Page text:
“This was the part I sought,” Sullivan said of the Flynn character. “For me, yes, there was lots of nervousness, but it so very rewarding. Stepping out of my comfort zone and into this role was a huge deal for me.”
“I personally see acting as a way to get away from the real world,” added junior Ainsley Lougal, who played Annie. “On stage, I’m a different person. It is an escape, and I like the spotlight. My freshman year with drama club, I was so nervous. Now I get on stage, and it more about having fun than about worrying about it.”
“I’m always so excited,” said senior Brenna Sastram, who plays the sassy “Mama” Morton. “I really love everyone coming and seeing everyone perform. It is very rewarding to please the audience. I enjoy seeing my friends and family, and they enjoy seeing me up there having fun.”

Sedlock said the choice of Chicago was edgier than in years’ past, but “we have an abundance of talented kids” In all, some 70 students are participating in some form in the production, according to Sedlock.
“Theater kids are a unique group,” said Sedlock. “They are a family. If they stay four years, I find that they generally stay for life.”
Sedlock said an incredible amount of work goes into such a production, which can cost anywhere between $30,000 to $50,000 on an annual basis, when factoring in set design and construction, costume purchases and securing the rights for the play itself.
“Rehearsals are great, but the actual performance is so rewarding,” said Sullivan. “I love being able to show all of my friends and family that this what I have been working on the last few months, and this is how amazing it looks.”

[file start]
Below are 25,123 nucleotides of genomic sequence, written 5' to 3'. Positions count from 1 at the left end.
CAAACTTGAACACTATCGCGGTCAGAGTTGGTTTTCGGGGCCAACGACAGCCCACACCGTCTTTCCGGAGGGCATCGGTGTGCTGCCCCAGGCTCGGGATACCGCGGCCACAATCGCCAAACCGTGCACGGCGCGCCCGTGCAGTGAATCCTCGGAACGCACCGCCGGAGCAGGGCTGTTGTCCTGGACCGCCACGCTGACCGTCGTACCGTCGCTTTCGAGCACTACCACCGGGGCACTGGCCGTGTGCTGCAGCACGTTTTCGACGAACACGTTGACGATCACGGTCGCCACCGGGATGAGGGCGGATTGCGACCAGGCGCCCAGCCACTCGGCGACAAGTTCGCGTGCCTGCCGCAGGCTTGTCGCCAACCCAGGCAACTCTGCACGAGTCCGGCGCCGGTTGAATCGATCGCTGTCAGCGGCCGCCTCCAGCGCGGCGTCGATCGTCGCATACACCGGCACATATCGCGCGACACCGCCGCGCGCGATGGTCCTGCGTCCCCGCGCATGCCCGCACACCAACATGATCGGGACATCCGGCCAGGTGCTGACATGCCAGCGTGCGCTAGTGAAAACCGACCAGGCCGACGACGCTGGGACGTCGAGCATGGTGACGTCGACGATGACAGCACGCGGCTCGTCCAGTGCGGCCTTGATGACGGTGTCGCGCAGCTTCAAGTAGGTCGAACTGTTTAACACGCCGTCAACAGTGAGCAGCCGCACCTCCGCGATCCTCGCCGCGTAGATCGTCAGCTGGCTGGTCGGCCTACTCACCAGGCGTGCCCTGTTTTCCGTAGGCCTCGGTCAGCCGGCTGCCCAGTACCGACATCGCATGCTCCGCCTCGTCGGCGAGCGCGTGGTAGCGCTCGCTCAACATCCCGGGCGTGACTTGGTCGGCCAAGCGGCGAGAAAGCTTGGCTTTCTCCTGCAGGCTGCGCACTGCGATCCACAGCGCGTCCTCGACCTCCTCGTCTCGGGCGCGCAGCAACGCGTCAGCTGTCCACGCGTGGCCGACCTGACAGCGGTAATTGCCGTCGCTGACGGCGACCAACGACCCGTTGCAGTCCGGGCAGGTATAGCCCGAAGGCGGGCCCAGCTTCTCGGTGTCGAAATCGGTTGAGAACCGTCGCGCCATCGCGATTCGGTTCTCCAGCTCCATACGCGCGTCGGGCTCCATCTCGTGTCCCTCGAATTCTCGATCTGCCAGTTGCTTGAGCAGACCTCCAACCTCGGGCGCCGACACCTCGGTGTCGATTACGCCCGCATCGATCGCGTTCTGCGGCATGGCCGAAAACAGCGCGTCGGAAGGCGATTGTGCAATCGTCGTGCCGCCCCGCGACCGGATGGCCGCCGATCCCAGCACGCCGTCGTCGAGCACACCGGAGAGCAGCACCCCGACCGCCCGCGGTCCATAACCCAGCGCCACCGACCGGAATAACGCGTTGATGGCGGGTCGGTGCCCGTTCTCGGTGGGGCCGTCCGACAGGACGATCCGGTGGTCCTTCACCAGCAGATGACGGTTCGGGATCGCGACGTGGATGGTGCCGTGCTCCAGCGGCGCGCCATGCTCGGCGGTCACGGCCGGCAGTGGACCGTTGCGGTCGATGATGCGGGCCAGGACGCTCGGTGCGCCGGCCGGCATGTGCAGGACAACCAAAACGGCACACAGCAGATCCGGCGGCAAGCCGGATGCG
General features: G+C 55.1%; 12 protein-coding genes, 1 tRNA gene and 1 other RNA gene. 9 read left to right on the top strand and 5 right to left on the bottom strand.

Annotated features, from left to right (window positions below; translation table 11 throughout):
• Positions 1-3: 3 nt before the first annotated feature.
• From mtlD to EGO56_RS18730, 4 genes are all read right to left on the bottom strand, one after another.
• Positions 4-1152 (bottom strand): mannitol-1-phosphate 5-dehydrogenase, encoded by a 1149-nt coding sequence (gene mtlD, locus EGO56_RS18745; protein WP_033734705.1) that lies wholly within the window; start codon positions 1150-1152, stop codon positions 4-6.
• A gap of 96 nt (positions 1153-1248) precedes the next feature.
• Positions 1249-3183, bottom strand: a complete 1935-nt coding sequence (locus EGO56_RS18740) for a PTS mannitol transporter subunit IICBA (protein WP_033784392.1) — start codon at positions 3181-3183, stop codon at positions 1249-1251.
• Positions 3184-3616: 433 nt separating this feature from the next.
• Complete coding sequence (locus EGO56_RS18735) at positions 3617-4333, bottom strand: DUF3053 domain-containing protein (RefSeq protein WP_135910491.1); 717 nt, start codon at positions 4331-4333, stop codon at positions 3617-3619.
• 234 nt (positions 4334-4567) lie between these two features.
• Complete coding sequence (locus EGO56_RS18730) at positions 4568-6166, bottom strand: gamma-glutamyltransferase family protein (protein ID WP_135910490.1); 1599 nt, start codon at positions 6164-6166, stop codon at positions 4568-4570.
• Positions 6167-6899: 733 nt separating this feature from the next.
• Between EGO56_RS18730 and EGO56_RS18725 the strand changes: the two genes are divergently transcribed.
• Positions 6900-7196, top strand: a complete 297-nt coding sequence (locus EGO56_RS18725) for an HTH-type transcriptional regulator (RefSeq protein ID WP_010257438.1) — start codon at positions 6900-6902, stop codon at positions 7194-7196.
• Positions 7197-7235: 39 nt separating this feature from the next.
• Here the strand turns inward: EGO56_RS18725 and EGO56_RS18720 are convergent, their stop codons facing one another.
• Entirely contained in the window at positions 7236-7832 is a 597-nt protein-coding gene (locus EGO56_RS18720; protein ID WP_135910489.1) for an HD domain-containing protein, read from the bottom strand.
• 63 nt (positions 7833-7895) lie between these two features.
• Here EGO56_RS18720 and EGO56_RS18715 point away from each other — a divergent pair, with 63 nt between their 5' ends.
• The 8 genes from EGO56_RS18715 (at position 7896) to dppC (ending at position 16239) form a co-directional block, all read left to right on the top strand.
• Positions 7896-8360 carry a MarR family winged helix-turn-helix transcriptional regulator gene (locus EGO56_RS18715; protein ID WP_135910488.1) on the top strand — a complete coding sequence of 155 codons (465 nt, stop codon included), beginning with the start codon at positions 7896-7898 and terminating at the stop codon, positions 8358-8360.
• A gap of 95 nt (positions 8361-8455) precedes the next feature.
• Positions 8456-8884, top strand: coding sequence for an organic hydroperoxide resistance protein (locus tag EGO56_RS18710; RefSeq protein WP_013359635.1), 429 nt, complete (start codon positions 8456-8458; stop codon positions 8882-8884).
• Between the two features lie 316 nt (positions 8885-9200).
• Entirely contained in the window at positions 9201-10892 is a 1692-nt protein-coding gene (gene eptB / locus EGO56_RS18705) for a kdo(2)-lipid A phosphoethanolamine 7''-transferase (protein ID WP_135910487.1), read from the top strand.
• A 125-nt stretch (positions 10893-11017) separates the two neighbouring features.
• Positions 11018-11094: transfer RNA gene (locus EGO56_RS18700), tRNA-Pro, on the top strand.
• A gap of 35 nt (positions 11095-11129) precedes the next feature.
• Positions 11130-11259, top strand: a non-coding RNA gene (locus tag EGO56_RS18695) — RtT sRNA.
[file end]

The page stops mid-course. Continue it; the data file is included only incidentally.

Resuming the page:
“All the hard work we’ve done the past few months, all the hard work of the parents and directors, the orchestra, it finally comes together, and it is so incredible,” said Lougal, who has been doing theater since age 7. “This year, people are really going to enjoy it, and be surprised. Chicago is different in what we have done before.”

And what the audience sees is brought to life by not only the actors and actresses but also the many volunteers who donate countless hours.
“The kids have 11 weeks of rehearsal, four times a week and Saturday, but the parents and volunteers that get involved are unbelievable,” said Sedlock. “They donate hundreds and hundreds of hours.”
Sedlock credited set builder Jim Welch, retired carpenter, who spent some 500 hours at the high school designing and creating the Chicago set.
“This does not work without his leadership,” said Sedlock.
The production is self-funded, with the club raising money through its December production of Adaptations — which last year involved more than 130 students — which raises half the money and gate receipts and concession sales during the performance.
“You cannot do proper theater at this level, worthy of entertaining the city, without spending that kind of money,” said Sedlock. “That is why the volunteers are so important to what we do here. Without them, we would not have this level of production.”
The drama club will once again be participating in The Stephen Sondheim Awards hosted by the Broadway Method Academy, Westport Country Playhouse and the Shubert Theater. The Stephen Sondheim Awards is a program which intends to shed light on excellent student achievement in high school musical theater. Last year, Shelton High School’s production of Legally Blonde was nominated for nine categories and won Best Choreography and Best Supporting Actor.
“Our time together as a theater family is a lot of fun, a lot of work,” said Sedlock, “but it is worth it.”
brian.gioiele@hearstmediact.com